Archive for November, 2016
The church is fighting to find a way to make a difference. Methodologies are tested endlessly. Strategies are adjusted continually. Even theologies are compromised periodically. Each is nothing more than a frail attempt to make some kind of difference.
Yet, at our fingertips is the hope to make a difference. Stirred by the words of Acts 12:5, God has placed upon me what I believe is the most powerful action the church can take. What does Acts 12:5 say?
“So Peter was kept in prison, but prayer was being made earnestly to God for him by the church.”
Peter was just hours away from execution under the leadership of King Herod. While he was in prison, the church was praying. The Bible says the church was praying earnestly to God on Peter’s behalf. Which means that with great fervency and intensity, they were stretched out before God, crying out to Him to save the life of Peter!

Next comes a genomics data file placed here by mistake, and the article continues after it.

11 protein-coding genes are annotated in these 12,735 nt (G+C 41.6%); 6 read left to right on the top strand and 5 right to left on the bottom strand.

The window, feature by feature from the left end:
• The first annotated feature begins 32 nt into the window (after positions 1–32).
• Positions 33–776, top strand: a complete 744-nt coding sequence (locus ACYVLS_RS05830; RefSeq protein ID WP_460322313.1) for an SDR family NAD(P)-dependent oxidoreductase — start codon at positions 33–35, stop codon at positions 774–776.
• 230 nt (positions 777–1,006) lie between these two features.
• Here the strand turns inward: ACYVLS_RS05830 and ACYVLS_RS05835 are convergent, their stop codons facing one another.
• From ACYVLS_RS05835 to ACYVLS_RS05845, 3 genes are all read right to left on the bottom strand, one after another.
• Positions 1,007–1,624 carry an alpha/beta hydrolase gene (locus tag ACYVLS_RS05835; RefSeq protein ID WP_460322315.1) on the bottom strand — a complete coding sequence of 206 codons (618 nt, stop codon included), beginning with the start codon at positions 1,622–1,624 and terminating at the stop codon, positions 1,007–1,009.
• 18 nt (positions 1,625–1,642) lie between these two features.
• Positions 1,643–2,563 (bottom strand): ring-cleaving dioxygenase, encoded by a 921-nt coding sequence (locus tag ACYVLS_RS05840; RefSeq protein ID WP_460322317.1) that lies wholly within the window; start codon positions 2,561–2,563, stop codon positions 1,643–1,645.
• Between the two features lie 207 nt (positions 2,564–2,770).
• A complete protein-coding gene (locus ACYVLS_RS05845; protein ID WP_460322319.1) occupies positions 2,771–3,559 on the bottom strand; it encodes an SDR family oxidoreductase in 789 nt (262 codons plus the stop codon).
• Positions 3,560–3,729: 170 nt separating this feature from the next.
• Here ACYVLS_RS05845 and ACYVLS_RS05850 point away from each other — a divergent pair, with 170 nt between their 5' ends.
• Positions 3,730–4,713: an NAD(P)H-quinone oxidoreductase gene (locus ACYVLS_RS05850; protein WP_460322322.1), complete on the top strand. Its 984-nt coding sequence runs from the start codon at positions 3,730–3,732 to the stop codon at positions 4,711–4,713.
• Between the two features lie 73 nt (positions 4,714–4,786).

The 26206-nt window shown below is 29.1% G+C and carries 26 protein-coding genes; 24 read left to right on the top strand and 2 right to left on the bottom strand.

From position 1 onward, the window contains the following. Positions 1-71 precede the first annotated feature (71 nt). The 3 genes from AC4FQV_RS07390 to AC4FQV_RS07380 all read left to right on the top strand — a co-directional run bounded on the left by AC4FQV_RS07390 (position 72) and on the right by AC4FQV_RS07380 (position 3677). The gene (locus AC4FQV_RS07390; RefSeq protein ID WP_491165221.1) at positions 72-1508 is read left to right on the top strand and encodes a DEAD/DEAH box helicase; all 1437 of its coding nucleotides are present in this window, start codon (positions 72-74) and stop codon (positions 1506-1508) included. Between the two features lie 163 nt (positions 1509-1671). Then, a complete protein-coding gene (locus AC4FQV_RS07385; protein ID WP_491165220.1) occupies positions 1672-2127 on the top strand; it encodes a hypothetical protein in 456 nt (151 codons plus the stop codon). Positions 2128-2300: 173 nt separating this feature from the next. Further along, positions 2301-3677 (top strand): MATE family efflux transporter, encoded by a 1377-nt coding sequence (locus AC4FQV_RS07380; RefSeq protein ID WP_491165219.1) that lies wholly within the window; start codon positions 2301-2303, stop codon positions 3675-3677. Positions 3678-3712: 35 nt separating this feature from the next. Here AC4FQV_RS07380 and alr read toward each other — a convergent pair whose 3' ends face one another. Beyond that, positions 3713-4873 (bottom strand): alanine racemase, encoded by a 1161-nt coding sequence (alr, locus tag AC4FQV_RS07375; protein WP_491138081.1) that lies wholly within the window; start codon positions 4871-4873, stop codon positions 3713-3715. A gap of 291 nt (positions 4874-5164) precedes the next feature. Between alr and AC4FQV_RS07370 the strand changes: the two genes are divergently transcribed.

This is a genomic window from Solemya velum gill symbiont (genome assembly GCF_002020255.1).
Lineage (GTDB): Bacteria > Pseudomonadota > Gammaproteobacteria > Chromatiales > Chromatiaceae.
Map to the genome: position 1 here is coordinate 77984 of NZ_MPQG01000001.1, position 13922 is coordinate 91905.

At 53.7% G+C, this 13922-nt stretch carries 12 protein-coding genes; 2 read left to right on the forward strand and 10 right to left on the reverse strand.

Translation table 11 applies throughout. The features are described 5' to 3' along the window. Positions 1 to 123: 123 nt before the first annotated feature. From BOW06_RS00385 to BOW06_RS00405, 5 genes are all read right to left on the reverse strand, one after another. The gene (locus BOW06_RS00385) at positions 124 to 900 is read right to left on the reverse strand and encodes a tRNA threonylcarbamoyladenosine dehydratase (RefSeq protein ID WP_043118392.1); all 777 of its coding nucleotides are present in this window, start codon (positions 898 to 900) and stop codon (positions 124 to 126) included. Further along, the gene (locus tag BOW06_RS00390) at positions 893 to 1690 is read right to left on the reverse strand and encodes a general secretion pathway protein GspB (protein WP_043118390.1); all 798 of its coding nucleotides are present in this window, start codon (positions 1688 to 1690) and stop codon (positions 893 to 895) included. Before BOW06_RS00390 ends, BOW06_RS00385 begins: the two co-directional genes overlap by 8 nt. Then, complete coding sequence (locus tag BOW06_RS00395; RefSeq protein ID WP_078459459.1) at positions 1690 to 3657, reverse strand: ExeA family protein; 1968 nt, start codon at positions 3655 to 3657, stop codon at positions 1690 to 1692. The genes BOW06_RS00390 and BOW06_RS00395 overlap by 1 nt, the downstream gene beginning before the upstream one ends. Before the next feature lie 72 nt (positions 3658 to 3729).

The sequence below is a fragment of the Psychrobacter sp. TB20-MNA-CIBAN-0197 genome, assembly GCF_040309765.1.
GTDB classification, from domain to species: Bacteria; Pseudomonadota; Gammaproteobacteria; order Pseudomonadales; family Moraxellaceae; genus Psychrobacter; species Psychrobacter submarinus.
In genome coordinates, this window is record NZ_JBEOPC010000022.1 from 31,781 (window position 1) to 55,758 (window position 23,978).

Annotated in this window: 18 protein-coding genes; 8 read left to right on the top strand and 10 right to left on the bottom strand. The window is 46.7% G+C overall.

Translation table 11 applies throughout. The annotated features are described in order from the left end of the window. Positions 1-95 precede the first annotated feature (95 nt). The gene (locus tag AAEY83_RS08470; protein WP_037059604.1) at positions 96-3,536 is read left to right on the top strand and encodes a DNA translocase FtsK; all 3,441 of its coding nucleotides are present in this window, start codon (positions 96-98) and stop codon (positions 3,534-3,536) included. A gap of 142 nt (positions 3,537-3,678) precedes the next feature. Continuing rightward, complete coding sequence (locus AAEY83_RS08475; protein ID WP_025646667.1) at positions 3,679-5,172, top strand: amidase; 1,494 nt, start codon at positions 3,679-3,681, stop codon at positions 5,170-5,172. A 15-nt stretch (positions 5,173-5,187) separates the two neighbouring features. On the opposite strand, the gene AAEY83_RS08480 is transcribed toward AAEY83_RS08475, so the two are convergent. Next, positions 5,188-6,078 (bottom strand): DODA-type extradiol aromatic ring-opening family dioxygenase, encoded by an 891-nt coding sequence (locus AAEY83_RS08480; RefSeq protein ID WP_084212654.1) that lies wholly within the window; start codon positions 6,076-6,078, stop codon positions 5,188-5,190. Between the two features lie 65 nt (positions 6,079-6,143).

The Most Powerful Action the Church Can Take is Prayer
I ask you to say these words out loud as you read them: The most powerful action the church can take is prayer! Under the same conditions Peter faced, if they existed in our time, some modern churches would:
- Appoint a study committee to discover the needed actions
- Call a business conference to see what possible solutions may exist
- Contact an attorney to take some kind of legal action
What would your church do? I am convinced that the two most powerful words in Acts 12 are the words, “but prayer.”
Bondage is Everywhere
Peter was in the literal bondage of prison. Yet, people all over our nation and world are living in bondage. Sadly, many of our churches only attempt new methodologies, new strategies, or even adjust their theologies in a futile attempt to help people overcome their problems.